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Professor says cancer cases on the rise, mostly related to cigarette

Tempo - November 9, 2022

Gadis Oktaviani, Jakarta – Professor Hasbullah Thabrany, Lead Co-Chair of Global Health Security and COVID-19 Task Force T20 Indonesia, on Sunday explained that cases of cancer in the country are seeing an unfortunate rise, which he said are mostly caused by nicotine consumption through smoking.

"It is known that there are more than 100 diseases related to cigarette consumption, generally almost all cancers have a positive correlation with nicotine consumption," Hasbullah told Tempo on Sunday, October 30.

Apart from cigarettes, other risk factors for cancer are consuming too much oil-fried food, lack of physical exercise, and a generally unhealthy lifestyle. He elaborated that because of the aforementioned factors, 4 out of 1000 people will be more susceptible to cancer.

"Maybe if we lived in Germany or Japan, winter would hamper morning jogs but we can do that every single morning throughout the year. But we are not doing it due to our behavioral traits," he quipped.

Hasbullah said the government has a crucial role in dealing with cancer cases, especially for the population demographic who can't afford the healthcare to treat the disease.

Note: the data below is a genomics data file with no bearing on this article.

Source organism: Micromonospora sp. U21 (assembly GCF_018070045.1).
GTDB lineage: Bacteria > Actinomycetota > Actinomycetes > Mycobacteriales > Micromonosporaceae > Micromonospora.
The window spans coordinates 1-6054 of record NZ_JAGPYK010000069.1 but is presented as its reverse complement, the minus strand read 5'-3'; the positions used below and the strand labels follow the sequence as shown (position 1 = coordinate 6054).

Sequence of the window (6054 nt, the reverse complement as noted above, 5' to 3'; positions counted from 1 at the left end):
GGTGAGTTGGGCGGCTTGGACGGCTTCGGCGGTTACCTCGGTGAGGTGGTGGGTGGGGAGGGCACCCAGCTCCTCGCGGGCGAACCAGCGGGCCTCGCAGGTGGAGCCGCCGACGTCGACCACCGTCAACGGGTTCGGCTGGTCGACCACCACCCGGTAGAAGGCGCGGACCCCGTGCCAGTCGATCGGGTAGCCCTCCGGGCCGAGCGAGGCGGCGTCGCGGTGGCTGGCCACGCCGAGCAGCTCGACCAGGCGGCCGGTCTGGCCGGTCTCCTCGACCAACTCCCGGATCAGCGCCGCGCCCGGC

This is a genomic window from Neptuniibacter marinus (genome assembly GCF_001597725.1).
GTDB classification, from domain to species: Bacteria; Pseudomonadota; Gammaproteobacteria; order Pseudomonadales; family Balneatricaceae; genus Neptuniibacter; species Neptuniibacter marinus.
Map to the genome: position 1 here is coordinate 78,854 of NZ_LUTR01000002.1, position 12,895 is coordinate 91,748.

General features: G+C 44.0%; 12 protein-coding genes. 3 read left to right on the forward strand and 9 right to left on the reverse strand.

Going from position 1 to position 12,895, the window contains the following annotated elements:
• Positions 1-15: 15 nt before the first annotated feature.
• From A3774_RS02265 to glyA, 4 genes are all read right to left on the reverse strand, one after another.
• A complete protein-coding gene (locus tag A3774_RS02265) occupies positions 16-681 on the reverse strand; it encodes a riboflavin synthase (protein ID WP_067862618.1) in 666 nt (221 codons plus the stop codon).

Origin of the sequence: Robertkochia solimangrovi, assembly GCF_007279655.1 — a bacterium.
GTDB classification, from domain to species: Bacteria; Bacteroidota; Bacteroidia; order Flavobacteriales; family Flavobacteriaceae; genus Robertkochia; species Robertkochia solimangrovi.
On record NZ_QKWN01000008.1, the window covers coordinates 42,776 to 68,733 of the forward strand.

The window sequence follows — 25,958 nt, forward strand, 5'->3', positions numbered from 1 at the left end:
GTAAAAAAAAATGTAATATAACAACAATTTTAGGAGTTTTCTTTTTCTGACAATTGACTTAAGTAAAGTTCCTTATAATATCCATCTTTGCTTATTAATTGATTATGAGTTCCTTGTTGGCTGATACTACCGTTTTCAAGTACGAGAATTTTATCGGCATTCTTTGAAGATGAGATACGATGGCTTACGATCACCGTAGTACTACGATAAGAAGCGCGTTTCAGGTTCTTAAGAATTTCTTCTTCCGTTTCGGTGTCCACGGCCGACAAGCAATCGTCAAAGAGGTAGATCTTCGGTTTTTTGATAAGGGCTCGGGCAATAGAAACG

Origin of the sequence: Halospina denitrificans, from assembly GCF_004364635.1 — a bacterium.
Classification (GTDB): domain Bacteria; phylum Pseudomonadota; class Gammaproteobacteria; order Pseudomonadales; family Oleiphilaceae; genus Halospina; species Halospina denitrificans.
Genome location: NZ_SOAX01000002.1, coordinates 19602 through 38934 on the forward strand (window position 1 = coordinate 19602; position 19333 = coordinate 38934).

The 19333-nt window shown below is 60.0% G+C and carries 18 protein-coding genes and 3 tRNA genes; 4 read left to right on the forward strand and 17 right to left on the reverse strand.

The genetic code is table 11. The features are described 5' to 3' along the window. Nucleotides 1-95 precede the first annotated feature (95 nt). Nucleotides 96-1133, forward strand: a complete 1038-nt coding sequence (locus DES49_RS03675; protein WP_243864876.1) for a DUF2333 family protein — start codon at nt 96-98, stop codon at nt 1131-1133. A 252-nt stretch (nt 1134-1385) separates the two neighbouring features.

Starting from health insurance coverage for cancer care and treatment, building public awareness by campaigning for a healthy lifestyle, asserting the dangers of smoking, and providing health care facilities for cancer screening, namely free early health detection services.

The government, he emphasized, should make a policy to inhibit cancer growth by minimizing risk factors, namely by making it difficult for people to buy and sell cigarettes. According to him, this has something to do with the lifestyle of the Indonesian people, most of whom are smokers.

"If it's really dangerous, give them an instrument so they can't afford to buy (cigarettes). Don't make it easier for them to buy cigarettes," he said.

Source: https://en.tempo.co/read/1654764/professor-says-cancer-cases-on-the-rise-mostly-related-to-cigarette